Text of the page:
0
$\begingroup$

I've been working with Hilbert manifolds lately, and stumbled on the theorem which says that every smooth Hilbert manifold can be embedded in its model space. My question is if there is a way to explicitly give this embedding. The case I'm interested in is that of the loopspace of a manifold M.

$\endgroup$
  • $\begingroup$ What do you mean by "explicitly"? This would depend on "how explicitly" your manifold is given to you. $\endgroup$ – Moishe Kohan Nov 12 '17 at 1:13
  • $\begingroup$ Well i mean explicity in the case of the loopspace of a manifold. does a formula for the embedding exist? $\endgroup$ – Netivolu Nov 12 '17 at 9:22
  • 1
    $\begingroup$ It's still unclear to me. However, if you are given an embedding $M\to R^n$, then the loop space $L(M)$ is a submanifold in the pre-Hilbert space $C(S^1, R^n)$ (with the $L_2$-norm); then take the completion of the latter. $\endgroup$ – Moishe Kohan Nov 12 '17 at 9:49
  • $\begingroup$ well lets make it a little more precise. If $M = S^1$ then the theorem says that their exists an embedding $i:H^{r}(S^1,S^1) \rightarrow H^{r}(S^1,\mathbb{R} )$. So my question was more how does this embedding look like and how does it look for a general manifold $\endgroup$ – Netivolu Nov 12 '17 at 10:50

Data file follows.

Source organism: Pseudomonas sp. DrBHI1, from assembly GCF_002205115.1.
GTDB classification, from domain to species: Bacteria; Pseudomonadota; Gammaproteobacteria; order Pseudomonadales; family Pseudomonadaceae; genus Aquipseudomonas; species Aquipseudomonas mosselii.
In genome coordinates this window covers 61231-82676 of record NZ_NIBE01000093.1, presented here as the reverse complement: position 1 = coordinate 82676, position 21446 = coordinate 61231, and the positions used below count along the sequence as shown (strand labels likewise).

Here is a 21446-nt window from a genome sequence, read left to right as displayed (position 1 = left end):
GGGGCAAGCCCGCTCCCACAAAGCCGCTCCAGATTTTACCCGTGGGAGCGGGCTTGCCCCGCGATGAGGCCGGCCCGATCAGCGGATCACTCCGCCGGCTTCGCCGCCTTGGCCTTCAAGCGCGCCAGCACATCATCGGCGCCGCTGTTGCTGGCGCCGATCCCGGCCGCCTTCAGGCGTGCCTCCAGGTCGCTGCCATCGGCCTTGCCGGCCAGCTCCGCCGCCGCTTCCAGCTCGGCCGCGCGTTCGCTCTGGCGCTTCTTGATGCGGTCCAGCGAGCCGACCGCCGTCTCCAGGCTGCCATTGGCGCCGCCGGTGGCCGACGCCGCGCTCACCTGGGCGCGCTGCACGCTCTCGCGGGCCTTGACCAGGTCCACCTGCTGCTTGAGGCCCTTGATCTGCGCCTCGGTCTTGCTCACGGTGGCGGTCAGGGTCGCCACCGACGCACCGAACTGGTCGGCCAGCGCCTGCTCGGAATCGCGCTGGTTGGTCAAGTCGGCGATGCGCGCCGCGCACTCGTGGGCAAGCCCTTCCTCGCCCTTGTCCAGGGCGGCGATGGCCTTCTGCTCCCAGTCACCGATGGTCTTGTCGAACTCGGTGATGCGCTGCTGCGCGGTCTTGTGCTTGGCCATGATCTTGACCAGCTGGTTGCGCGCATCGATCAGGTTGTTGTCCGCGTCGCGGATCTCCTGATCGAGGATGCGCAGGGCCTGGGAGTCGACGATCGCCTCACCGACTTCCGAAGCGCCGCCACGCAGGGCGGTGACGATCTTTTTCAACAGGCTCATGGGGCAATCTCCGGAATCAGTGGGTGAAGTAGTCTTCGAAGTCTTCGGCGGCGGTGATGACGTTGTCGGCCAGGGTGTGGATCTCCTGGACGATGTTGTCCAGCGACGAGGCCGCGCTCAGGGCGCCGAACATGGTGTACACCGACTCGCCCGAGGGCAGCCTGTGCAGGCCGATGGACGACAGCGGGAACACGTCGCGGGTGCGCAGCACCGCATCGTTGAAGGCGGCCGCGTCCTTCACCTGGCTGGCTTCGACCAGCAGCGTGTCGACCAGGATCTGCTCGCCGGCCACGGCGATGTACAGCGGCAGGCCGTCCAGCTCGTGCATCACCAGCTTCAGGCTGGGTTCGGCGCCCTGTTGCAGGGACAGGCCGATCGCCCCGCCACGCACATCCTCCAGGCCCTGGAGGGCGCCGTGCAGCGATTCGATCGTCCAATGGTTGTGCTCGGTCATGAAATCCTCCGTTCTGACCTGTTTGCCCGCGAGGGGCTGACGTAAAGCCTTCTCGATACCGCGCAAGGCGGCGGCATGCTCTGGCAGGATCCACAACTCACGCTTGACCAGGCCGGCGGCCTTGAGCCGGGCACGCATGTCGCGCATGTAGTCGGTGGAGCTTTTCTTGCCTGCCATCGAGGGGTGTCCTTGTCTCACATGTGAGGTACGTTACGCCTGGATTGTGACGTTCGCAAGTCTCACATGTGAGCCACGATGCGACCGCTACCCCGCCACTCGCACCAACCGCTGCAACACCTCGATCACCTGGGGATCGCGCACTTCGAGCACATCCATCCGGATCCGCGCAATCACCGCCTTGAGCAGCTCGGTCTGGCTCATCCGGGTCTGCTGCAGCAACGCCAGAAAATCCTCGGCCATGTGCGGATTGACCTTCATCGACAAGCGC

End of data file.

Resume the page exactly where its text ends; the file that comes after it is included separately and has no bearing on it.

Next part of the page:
0
$\begingroup$

As you are interested in the Sobolev completion $L(S^1)=C^\infty(S^1, S^1)\subset H^r(S^1, S^1)$, the solution is to observe that $$ H^r(S^1, R^2)\cong H^r(S^1, R)\oplus H^r(S^1, R)\cong H^r(S^1, R). $$ Hence, we obtain an embedding $$L(S^1)\to H^r(S^1, R).$$ One noncanonical thing about this embedding is an isomorphism $$ \phi: H^r(S^1, R)\oplus H^r(S^1, R)\cong H^r(S^1, R) $$ for which there are infinitely many choices. You may choose your favorite orthonormal basis $\{e_i\}$ in $L^2(S^1)$ and then obtain an orthogonal isomorphism $\phi$ induced by your favorite bijection $$ \psi: {\mathbb Z}^2\to {\mathbb Z}, $$ $$ (e_i, e_j)\mapsto e_{\psi(i,j)}. $$ If this is not explicit enough, you have to state your notion of "explicit" in much greater detail than "a formula".

$\endgroup$

Your Answer

By clicking “Post Your Answer”, you agree to our terms of service, privacy policy and cookie policy

Not the answer you're looking for? Browse other questions tagged or ask your own question.